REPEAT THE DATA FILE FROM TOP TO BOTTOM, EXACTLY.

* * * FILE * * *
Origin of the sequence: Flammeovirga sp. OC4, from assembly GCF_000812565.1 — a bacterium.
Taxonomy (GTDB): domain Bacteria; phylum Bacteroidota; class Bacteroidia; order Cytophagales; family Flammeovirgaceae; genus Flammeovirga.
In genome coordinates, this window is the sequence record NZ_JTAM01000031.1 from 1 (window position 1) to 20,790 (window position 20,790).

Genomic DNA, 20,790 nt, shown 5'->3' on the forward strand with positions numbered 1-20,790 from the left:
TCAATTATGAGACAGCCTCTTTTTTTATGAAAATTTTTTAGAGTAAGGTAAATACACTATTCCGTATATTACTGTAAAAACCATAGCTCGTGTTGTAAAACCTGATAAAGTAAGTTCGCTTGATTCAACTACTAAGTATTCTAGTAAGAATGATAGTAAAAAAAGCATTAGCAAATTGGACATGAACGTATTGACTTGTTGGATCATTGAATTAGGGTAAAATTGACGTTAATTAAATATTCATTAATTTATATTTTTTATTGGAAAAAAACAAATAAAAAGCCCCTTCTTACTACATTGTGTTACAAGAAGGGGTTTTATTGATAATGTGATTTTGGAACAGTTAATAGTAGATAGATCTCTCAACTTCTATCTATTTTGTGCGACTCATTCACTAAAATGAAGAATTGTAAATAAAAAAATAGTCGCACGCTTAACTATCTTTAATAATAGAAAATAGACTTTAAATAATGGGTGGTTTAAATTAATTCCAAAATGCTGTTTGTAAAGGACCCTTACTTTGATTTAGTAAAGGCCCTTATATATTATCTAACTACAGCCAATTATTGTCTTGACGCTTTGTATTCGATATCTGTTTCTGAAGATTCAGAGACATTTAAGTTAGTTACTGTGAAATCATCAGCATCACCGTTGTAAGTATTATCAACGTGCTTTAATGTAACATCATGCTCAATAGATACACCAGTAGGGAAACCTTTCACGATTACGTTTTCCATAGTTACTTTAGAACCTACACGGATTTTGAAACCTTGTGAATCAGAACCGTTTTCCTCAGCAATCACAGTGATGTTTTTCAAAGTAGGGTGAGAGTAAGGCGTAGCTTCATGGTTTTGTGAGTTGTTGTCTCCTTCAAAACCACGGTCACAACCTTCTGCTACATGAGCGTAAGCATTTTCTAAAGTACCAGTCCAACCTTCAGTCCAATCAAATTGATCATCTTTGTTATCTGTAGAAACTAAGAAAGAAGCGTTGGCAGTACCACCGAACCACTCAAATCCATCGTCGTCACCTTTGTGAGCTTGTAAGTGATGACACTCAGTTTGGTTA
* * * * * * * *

Origin of the sequence: Flammeovirga sp. OC4, from assembly GCF_000812565.1 — a bacterium.
Taxonomy (GTDB): domain Bacteria; phylum Bacteroidota; class Bacteroidia; order Cytophagales; family Flammeovirgaceae; genus Flammeovirga.
In genome coordinates, this window is the sequence record NZ_JTAM01000031.1 from 1 (window position 1) to 20,790 (window position 20,790).

Genomic DNA, 20,790 nt, shown 5'->3' on the forward strand with positions numbered 1-20,790 from the left:
TCAATTATGAGACAGCCTCTTTTTTTATGAAAATTTTTTAGAGTAAGGTAAATACACTATTCCGTATATTACTGTAAAAACCATAGCTCGTGTTGTAAAACCTGATAAAGTAAGTTCGCTTGATTCAACTACTAAGTATTCTAGTAAGAATGATAGTAAAAAAAGCATTAGCAAATTGGACATGAACGTATTGACTTGTTGGATCATTGAATTAGGGTAAAATTGACGTTAATTAAATATTCATTAATTTATATTTTTTATTGGAAAAAAACAAATAAAAAGCCCCTTCTTACTACATTGTGTTACAAGAAGGGGTTTTATTGATAATGTGATTTTGGAACAGTTAATAGTAGATAGATCTCTCAACTTCTATCTATTTTGTGCGACTCATTCACTAAAATGAAGAATTGTAAATAAAAAAATAGTCGCACGCTTAACTATCTTTAATAATAGAAAATAGACTTTAAATAATGGGTGGTTTAAATTAATTCCAAAATGCTGTTTGTAAAGGACCCTTACTTTGATTTAGTAAAGGCCCTTATATATTATCTAACTACAGCCAATTATTGTCTTGACGCTTTGTATTCGATATCTGTTTCTGAAGATTCAGAGACATTTAAGTTAGTTACTGTGAAATCATCAGCATCACCGTTGTAAGTATTATCAACGTGCTTTAATGTAACATCATGCTCAATAGATACACCAGTAGGGAAACCTTTCACGATTACGTTTTCCATAGTTACTTTAGAACCTACACGGATTTTGAAACCTTGTGAATCAGAACCGTTTTCCTCAGCAATCACAGTGATGTTTTTCAAAGTAGGGTGAGAGTAAGGCGTAGCTTCATGGTTTTGTGAGTTGTTGTCTCCTTCAAAACCACGGTCACAACCTTCTGCTACATGAGCGTAAGCATTTTCTAAAGTACCAGTCCAACCTTCAGTCCAATCAAATTGATCATCTTTGTTATCTGTAGAAACTAAGAAAGAAGCGTTGGCAGTACCACCGAACCACTCAAATCCATCGTCGTCACCTTTGTGAGCTTGTAAGTGATGACACTCAGTTTGGTTA